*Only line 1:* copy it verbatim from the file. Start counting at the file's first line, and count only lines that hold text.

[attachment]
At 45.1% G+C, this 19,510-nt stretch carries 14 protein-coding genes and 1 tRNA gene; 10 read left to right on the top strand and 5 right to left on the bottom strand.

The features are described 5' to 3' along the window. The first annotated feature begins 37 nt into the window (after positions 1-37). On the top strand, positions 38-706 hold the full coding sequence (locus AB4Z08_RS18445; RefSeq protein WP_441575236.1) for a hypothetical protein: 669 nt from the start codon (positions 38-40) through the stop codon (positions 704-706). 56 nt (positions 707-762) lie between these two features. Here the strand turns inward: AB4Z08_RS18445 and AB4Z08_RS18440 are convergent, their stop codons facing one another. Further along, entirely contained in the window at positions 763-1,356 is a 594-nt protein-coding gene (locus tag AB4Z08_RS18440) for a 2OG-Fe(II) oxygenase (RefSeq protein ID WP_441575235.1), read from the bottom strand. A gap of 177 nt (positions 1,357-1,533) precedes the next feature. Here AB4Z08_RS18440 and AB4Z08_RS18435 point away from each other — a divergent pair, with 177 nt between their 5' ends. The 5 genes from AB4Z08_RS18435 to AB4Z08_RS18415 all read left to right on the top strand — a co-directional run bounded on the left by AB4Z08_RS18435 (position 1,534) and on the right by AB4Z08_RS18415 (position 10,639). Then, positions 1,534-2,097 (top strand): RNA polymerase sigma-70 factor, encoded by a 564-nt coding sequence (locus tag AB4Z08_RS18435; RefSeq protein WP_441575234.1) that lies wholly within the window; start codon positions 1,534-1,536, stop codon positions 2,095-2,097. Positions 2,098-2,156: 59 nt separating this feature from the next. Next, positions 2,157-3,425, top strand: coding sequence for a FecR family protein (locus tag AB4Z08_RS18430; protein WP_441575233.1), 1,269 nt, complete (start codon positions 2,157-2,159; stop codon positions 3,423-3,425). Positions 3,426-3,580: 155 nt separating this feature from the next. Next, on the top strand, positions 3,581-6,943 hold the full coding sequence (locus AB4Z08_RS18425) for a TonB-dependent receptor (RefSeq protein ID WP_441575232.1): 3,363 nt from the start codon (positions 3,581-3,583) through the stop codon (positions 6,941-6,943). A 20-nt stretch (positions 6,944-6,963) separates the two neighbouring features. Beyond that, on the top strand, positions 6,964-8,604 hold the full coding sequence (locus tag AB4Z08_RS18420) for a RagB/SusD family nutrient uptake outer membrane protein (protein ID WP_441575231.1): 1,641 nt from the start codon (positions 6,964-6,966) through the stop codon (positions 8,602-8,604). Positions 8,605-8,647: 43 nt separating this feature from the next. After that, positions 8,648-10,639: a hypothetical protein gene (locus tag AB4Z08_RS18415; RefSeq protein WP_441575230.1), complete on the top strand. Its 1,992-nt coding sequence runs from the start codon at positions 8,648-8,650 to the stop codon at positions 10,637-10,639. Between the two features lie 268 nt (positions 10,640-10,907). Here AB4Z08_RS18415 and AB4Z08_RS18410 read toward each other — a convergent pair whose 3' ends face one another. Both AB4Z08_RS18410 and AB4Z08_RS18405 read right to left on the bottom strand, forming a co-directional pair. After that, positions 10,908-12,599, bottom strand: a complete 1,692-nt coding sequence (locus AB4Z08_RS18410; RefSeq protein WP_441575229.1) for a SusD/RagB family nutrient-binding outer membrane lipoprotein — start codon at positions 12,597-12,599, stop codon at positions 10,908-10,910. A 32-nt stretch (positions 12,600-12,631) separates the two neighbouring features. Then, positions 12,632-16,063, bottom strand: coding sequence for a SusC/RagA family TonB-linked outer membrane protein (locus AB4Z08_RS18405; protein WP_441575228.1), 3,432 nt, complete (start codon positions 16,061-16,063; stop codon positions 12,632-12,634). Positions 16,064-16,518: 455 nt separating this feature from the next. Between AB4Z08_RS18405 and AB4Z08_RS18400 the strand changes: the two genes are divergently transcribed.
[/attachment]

At 45.1% G+C, this 19,510-nt stretch carries 14 protein-coding genes and 1 tRNA gene; 10 read left to right on the top strand and 5 right to left on the bottom strand.